1. Bail out the investment banks, commercial banks, insurance companies, Freddie Mac, Fannie Mae, General Motors, Chrysler, Ford Motor Company, with $700 billion, plus $100 billion in pork by Congress and a total bill at a trillion dollars or more. This does not encourage financial institutions to loosen up credit. It gives them a cushion of cash to sit on and tilts the negotiating field to favor the lenders.
2. Pay interest on the reserves that the Fed requires banks to hold. This gives banks a more attractive alternative than lending out funds to businesses, and it encourages holding more reserves than is optimal.
3. Put on a ban on short-selling bank shares, as the Securities and Exchange Commission under Chairman Christopher Cox has recently done twice, first on 19 banks and later on 799 banks. This identifies endangered institutions and guides potential buyers away from them. No wonder their share prices go down.
4. Follow the advice of Sheila Bair, chair of the Federal Deposit Insurance Corporation, to bail out the NINJAs (no income, no job or assets) who did not qualify for mortgages. This will not only cost the taxpayers more money, it will delay an already-complicated set of negotiations.
5. Enact legislation proposed by Sen. Christopher Dodd (D-CT) to give bankruptcy judges virtually unlimited discretion to rearrange terms for repayment of mortgages to favor borrowers. This will delay settlements and increase the cost of the bailout.
6. Adopt legislation offered by Sen. Charles Schumer (D-NY) and Sen. Charles Grassley (R-IA) to deny tax deductions for losses held by banks acquired by other banks in mergers. This will discourage the acquisition of troubled banks and divert bailout funds toward mergers with smaller, rural banks that are basically sound. This will stretch out the adjustment process and divert funds toward mergers and away from lending to businesses.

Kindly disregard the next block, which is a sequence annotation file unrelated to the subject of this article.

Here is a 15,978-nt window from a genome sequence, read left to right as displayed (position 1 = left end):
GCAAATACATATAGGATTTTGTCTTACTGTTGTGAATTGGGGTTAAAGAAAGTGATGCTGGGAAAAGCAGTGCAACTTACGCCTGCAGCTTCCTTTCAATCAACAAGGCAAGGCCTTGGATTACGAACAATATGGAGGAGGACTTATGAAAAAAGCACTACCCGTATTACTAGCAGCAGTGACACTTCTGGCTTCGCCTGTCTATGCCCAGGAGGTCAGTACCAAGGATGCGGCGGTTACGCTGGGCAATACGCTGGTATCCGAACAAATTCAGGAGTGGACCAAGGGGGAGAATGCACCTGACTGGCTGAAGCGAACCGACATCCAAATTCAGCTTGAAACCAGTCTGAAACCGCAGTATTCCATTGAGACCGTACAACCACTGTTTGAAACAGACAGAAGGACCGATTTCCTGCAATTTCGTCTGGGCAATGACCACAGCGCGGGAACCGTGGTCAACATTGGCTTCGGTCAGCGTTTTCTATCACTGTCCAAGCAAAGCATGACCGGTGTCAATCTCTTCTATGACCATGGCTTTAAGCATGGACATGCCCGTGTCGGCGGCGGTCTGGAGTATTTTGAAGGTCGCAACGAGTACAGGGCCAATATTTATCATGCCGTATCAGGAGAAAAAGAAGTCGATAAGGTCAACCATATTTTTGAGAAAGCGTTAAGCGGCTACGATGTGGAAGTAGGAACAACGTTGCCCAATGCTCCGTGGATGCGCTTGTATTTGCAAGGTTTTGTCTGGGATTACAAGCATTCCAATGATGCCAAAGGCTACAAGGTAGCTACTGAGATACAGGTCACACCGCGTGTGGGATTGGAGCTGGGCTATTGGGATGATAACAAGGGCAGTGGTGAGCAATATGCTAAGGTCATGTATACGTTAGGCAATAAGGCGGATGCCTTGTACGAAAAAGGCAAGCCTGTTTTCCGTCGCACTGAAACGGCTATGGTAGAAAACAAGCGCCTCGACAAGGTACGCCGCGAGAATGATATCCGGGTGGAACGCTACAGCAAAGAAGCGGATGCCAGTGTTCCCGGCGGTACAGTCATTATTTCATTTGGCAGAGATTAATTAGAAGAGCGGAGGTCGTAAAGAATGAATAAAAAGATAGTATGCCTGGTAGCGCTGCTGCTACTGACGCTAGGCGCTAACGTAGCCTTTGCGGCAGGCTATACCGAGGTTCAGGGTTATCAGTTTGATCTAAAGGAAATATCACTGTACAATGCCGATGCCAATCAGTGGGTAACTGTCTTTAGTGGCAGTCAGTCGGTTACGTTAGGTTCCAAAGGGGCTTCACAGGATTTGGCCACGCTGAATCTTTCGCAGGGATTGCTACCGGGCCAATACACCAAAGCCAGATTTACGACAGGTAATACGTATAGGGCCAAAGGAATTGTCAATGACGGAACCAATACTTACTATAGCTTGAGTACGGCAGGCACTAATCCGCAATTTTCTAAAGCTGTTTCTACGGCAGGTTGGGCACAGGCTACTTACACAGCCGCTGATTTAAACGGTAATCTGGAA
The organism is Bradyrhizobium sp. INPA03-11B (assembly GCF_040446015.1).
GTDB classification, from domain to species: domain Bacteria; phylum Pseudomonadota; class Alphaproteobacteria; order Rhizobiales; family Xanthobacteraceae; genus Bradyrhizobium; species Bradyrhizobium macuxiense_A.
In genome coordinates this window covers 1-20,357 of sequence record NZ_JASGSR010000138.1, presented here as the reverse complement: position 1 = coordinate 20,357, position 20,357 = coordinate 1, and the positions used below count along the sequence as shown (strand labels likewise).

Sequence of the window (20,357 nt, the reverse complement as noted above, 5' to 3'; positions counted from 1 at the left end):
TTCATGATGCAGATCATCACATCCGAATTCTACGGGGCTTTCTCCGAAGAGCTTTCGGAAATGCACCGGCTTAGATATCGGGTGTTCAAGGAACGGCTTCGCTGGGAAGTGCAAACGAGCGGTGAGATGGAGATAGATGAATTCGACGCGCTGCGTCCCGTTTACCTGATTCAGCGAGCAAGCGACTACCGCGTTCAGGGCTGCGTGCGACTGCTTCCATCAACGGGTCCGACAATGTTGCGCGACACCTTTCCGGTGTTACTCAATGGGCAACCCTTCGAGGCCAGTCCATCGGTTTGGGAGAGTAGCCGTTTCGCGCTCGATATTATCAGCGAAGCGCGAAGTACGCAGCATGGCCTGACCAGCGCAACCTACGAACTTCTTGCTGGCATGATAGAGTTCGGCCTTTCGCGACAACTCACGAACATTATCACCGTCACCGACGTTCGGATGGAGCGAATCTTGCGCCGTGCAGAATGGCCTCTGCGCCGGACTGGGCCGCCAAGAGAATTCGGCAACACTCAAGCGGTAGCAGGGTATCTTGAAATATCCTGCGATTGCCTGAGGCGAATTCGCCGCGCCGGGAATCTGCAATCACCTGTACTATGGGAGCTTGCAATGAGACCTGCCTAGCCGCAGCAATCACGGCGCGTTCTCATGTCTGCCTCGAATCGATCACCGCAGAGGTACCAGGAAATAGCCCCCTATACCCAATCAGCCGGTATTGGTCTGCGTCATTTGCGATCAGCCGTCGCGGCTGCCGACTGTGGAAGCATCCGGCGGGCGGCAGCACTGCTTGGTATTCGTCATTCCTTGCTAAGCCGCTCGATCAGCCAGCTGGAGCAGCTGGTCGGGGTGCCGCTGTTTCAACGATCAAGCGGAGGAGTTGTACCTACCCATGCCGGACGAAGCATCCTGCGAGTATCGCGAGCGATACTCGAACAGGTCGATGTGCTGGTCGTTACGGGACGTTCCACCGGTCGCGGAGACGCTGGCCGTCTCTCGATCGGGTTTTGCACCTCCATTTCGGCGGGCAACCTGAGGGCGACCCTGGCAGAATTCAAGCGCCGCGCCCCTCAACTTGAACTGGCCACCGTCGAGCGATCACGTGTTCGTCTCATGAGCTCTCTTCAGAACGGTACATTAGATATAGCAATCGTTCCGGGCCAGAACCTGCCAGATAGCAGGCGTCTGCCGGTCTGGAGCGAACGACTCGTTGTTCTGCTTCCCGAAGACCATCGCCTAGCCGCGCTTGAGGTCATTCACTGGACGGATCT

7. Promise to raise taxes on productive (and rich) entrepreneurs and divert the receipts to those who do not pay taxes. This will stifle economic growth and reward unemployment.
8. Have senators publicly announce when a bank is in financial trouble, thereby causing a run on the bank. The model to follow is Schumer’s warning that IndyMac bank in California was close to insolvency, which caused a rush by depositors to withdraw funds from their accounts. Never mind that such warnings are illegal in California and Schumer’s home state of New York–prosecutors are too busy pursuing senators who do not correctly fill out their income disclosure forms.
9. Continue to deny interest deductions from income taxes for all except home mortgages. This was instituted by the Tax Reform Act of 1986 and has been responsible for homeowners refinancing their mortgages in order to buy consumer durables such as automobiles, refrigerators, clothes washers and dryers, dishwashers, tuition, and a host of other purchases where interest on financing is not tax-deductible. This continues the unequal treatment of interest for tax reasons: interest income is taxed, but interest payments are deductible only for home mortgages.
10. Keep laws on the books, like Sarbanes-Oxley (2006), that have been proven ineffective in preventing or even moderating the credit crisis. Prosecuting business executives does not achieve beneficial results anywhere except in the political arena. Unlike rich politicians, movie stars, and TV celebrities, corporate executives get their money the old-fashioned way–they earn it while subject to the constant regulation by the market.
Jim Johnston ([email protected]) is a policy advisor to The Heartland Institute. His views are his own and not necessarily those of the Heartland Institute.